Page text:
Why the Observer’s opinion polling is wrong

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This comment was posted by a regular contributor who uses the name DunGroanin' in response to my discussion of the Observer's reported 19% opinion poll lead for the Tories. I tho0ught it worth sharing as it offers what seems like an entirely plausible explanation as to why the lead may be overstated:

I spent a lot of time last election blowing major holes in their balls polls, especially the commissioned ones by Opinium for the Obsessive Groaniad. Also one of the reasons why I done with them.

I called it pretty correctly. By looking at their RAW data. And I say the current tory lead is exactly what it was at the end of 2017. If you believe their raw data.

This time I hadn’t bothered up till now. Drilling down into data is the key. Even as the representation of the data has changed… in my opinion they have manipulated raw data!

The Obsessives splash yesterday that claims a headline of
‘Conservatives open up 19-point lead with 47% share of the vote’

Now understand that there is a catch up period by Labour as the election campaign proceeds and fair coverage in the media allows that. Last time that ended with the overall lead of 800,000 votes over the whole 650 seats by the tories.

‘Despite a drop in the number of seats, the Conservatives actually saw a rise in vote share (up 5.5% points to 42.4%). Labour’s vote share rose at an even greater rate (up 9.5% points) and now sits at 40.0%.’



Remember that percentage — 2.4%.

Now lets drill down into the Opinium poll.

1. They state ‘Source: Opinium poll: 2,003 UK adults surveyed from 20 to 22 November 2019’ — that is 3 days over which the two thousand and three people were interviewed. Things were happening over these 3 days and doesn’t include the Friday debate.
2. In their new presentation of the data — https://www.opinium.co.uk/wp-content/uploads/2019/11/VI-20-11-19-website.xlsx There are now multiple data sheets. The relevant sheet is 5a. It asks what the responders voted in 2017, of the number that are used to derive the headline ‘result’.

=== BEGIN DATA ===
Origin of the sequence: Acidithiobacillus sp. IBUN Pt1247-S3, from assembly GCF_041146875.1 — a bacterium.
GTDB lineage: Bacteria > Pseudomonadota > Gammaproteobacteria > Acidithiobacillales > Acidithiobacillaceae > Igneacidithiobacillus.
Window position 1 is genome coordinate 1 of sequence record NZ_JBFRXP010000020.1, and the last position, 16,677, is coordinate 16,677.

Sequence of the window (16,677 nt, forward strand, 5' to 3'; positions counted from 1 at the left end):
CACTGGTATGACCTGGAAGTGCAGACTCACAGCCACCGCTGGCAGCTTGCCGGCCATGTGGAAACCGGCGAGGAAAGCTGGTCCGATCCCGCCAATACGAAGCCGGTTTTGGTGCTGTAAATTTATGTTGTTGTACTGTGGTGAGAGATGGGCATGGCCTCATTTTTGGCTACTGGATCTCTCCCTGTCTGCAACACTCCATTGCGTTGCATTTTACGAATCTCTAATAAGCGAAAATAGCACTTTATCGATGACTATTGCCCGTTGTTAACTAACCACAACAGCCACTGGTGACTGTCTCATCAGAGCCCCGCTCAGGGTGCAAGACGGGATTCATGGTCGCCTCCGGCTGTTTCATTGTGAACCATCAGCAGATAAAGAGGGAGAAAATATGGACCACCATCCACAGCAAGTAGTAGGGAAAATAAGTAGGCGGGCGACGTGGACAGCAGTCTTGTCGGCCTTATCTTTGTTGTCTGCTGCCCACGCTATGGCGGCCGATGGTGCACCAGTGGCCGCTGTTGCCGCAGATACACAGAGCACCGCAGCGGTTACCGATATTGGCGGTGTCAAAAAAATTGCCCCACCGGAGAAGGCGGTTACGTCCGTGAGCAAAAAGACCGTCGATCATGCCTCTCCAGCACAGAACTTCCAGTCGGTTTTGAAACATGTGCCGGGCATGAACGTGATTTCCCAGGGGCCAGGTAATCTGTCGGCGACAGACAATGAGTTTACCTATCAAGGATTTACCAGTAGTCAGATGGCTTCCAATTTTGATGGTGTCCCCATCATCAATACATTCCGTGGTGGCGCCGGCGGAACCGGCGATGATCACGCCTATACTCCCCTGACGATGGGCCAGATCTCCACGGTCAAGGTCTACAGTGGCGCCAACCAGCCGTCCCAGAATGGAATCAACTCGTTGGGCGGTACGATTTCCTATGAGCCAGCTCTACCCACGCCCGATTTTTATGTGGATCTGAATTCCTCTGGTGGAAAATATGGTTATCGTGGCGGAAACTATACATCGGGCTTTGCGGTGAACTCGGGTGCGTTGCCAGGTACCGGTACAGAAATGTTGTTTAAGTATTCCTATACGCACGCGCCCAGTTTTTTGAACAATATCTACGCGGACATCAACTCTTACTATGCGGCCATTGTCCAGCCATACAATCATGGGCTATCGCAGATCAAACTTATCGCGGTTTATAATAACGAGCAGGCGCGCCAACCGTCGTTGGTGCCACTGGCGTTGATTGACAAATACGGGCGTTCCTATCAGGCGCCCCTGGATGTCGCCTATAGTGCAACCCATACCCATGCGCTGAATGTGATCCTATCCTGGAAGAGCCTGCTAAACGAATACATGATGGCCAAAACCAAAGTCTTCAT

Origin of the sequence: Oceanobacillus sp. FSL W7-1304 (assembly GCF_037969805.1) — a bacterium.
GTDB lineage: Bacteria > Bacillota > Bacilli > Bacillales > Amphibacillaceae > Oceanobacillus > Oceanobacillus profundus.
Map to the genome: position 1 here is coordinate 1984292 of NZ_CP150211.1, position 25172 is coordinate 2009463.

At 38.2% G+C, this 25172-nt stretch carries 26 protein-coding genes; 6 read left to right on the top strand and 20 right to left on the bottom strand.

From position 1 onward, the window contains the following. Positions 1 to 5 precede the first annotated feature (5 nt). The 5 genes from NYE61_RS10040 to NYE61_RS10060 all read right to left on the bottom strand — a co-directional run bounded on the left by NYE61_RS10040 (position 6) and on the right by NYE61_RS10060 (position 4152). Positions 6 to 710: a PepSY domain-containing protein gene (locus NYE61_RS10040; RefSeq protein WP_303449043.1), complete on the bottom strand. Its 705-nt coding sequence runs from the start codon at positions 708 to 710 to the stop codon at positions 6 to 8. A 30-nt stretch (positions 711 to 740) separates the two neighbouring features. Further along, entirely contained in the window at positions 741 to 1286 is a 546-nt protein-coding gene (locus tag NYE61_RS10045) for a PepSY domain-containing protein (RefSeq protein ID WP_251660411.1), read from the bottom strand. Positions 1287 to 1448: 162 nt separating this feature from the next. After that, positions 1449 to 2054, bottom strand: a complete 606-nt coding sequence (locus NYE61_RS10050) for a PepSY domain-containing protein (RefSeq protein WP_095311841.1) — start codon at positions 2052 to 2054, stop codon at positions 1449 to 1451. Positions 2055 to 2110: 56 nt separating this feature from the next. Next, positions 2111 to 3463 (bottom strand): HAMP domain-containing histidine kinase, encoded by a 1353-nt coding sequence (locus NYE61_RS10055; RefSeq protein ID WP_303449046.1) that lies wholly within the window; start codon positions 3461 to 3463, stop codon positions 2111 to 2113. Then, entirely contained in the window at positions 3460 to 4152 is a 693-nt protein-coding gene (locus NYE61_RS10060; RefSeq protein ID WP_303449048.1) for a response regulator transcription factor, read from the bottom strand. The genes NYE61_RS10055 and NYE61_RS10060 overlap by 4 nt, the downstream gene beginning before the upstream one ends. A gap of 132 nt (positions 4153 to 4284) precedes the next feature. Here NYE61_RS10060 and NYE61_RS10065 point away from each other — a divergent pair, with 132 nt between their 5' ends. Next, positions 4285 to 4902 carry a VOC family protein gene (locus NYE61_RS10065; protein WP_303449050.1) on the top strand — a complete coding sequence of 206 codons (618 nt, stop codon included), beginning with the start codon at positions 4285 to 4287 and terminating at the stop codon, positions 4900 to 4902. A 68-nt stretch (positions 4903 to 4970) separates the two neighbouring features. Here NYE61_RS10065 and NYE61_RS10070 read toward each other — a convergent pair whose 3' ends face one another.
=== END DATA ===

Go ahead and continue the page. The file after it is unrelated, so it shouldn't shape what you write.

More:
3. The actual number of responders who voted in 2017 is a total of 1,368.
4. Off these 46% (508) voted Tory and 36% (421) Labour in 2017 — a difference of 10% not the 2.4% of the actual result remember!
5. The actual 2017 Tory share was 42.4% not 46% as of the responders. The actual Labour share was 40% not 36% of the responders. Self selected responders, many who couldn’t even ‘remember’ how they voted 2 years ago btw (ahem!).
So the Tory share of responders is over represented by 7.6% (4)
6. Then let us look at sheet 3 & 3b which mutates the numbers even further. The first has tory 35% (558) , Lab 23% (372). The second has tory 37% (585) , 24% Lab (379) — both have a total respondents used as 1592.

So the magic trick is pulled! How does my point 6 compare to my point 4?

I put all that up there not expecting most to follow it but to show the ‘data’. It can be ignored and you can just take my opinion below or their opium from Opinium (a firm that should hang it’s head in shame — i believe).
So how many ways to skin this very thin cat?

The raw data adjusted for the 7.6% starting variance would give the Tories a current lead (to the 3 day period ending 22/11) of between 4.4% and 5.4%.

With undecideds of some 16%.

I am sticking to my prediction of a landslide based on how the numbers improved through the campaign last time.

Anyway the 19% HEADLINE current lead is balls!

Do we really need to wonder why such magical thinking is going on in the Obsessive Groaniad?